WashU affiliated authors: Jiaoshi Zhang; Jian Wang (Center for Aerosol Science and Engineering)
Abstract: Aerosol hygroscopic growth plays an important role in atmospheric particle chemistry and the effects of aerosol on radiation and hence climate. The hygroscopic growth is often characterized by a growth factor probability density function (GF-PDF), where the growth factor is defined as the ratio of the particle size at a specified relative humidity to its dry size. Parametric, least-square methods are the most widely used algorithms for inverting the GF-PDF from measurements of humidified tandem differential mobility analyzers (HTDMA) and have been recently applied to the GF-PDF inversion from measurements of the humidity-controlled fast integrated mobility spectrometer (HFIMS). However, these least square methods suffer from noise amplification due to the lack of regularization in solving the ill-posed problem, resulting in significant fluctuations in the retrieved GF-PDF and even occasional failures of convergence. In this study, we introduce nonparametric, regularized methods to invert aerosol GF-PDF and apply them to HFIMS measurements. Based on the HFIMS kernel function, the forward convolution is transformed into a matrix-based form, which facilitates the application of the nonparametric inversion methods with regularizations, including Tikhonov regularization and Twomey’s iterative regularization. Inversions of the GF-PDF using the nonparameteric methods with regularization are demonstrated using HFIMS measurements simulated from representative GF-PDFs of ambient aerosols. The characteristics of reconstructed GF-PDFs resulting from different inversion methods, including previously developed least-square methods, are quantitively compared. The result shows that Twomey’s method generally outperforms other inversion methods. The capabilities of the Twomey’s method in reconstructing the pre-defined GF-PDFs and recovering the mode parameters are validated.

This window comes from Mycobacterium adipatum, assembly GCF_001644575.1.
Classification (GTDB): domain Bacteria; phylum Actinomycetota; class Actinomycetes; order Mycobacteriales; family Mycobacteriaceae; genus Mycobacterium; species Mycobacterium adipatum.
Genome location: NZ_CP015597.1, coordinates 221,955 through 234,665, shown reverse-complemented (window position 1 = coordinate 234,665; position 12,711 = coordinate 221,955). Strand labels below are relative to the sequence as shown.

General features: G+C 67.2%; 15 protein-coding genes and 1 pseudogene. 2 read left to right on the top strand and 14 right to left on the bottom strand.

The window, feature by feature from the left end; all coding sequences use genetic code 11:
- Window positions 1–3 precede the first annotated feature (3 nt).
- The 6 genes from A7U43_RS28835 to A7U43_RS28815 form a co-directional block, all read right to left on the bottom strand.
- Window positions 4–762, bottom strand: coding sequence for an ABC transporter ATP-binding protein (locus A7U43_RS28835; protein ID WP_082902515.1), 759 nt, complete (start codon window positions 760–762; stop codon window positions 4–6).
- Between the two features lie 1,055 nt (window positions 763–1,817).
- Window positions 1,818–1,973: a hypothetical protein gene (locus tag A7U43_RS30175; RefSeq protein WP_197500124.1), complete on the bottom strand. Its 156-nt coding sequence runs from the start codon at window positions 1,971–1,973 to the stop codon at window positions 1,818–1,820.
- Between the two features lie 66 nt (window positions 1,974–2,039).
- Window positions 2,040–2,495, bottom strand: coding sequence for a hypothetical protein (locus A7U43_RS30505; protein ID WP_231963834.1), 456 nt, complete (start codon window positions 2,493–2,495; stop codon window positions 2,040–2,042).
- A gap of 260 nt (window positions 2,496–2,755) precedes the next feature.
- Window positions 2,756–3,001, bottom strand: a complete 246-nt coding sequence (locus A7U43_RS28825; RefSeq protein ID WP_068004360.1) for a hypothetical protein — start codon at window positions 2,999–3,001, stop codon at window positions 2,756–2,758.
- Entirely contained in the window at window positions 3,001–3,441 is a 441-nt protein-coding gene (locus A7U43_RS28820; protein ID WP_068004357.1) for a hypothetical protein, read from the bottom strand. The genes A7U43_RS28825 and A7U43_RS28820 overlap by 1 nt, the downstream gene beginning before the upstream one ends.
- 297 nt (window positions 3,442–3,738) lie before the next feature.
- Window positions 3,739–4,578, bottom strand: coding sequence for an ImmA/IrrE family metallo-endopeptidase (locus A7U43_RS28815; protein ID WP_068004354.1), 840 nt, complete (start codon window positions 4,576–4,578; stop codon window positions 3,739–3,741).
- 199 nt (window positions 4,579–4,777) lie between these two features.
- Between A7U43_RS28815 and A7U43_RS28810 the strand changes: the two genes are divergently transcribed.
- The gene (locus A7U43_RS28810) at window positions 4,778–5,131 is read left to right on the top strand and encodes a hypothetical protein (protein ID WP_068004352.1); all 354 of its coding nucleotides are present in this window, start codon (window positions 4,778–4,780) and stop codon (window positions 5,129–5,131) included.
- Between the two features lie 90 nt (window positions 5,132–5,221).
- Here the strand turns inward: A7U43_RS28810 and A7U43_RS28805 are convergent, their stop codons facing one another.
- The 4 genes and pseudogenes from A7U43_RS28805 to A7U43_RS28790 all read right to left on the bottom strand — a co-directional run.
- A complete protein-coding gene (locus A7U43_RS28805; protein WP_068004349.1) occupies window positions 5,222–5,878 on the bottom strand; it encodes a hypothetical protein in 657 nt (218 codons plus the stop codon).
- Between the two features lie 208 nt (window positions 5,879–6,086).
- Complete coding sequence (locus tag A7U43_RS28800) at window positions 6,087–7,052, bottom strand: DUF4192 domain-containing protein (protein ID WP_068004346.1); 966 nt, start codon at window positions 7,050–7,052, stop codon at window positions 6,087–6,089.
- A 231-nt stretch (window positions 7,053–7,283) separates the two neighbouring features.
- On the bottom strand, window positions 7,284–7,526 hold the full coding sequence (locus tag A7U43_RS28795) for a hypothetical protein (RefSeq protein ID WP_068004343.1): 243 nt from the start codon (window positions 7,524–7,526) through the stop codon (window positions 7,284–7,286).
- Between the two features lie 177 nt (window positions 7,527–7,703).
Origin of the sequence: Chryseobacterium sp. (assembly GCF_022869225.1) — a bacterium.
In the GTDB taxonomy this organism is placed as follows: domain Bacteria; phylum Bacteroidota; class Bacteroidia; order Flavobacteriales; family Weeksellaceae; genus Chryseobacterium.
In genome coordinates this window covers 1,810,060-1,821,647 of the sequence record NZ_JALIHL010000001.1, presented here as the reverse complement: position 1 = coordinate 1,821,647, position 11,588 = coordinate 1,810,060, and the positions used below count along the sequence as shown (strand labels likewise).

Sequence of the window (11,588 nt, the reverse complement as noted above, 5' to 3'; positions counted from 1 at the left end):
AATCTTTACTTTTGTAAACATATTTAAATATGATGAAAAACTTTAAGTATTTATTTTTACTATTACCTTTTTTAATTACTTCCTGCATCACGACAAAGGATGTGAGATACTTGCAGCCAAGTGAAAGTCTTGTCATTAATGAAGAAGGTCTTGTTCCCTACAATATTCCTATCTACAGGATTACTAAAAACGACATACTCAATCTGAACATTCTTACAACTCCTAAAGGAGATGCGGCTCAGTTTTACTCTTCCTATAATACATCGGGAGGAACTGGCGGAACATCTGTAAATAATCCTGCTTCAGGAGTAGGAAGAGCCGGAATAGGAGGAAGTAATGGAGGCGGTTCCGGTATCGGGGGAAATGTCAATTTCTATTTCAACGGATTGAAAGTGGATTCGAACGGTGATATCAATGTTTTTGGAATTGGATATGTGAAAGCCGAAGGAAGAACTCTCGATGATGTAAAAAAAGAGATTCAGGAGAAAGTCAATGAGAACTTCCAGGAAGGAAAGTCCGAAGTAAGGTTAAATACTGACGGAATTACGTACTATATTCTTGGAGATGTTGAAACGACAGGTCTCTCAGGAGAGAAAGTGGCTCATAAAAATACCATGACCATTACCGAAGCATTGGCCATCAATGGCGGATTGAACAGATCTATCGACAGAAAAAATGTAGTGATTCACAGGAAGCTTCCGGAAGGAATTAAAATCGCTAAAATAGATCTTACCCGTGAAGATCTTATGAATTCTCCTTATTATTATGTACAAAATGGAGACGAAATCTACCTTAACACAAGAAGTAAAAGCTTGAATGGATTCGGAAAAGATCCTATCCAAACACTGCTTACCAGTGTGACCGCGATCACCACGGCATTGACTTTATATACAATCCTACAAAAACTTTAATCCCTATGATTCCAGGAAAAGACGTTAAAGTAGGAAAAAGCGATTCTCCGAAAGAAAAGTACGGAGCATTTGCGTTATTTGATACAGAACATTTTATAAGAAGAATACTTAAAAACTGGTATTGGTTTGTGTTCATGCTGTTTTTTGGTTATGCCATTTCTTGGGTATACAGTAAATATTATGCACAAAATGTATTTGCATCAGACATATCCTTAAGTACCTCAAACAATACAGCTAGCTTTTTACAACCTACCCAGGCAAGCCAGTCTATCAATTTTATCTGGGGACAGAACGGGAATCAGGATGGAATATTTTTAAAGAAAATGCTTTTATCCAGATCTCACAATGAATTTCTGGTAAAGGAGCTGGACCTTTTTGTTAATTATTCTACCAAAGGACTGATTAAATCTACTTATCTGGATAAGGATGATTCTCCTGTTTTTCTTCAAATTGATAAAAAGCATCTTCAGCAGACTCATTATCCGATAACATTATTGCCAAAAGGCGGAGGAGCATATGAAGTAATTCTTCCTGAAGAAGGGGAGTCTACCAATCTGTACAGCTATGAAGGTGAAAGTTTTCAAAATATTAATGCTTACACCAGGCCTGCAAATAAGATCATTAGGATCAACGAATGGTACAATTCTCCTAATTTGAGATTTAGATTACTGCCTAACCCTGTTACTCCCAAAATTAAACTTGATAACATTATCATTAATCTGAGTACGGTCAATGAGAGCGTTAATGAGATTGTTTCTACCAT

Citation or DOI: https://doi.org/10.5194/amt-2021-334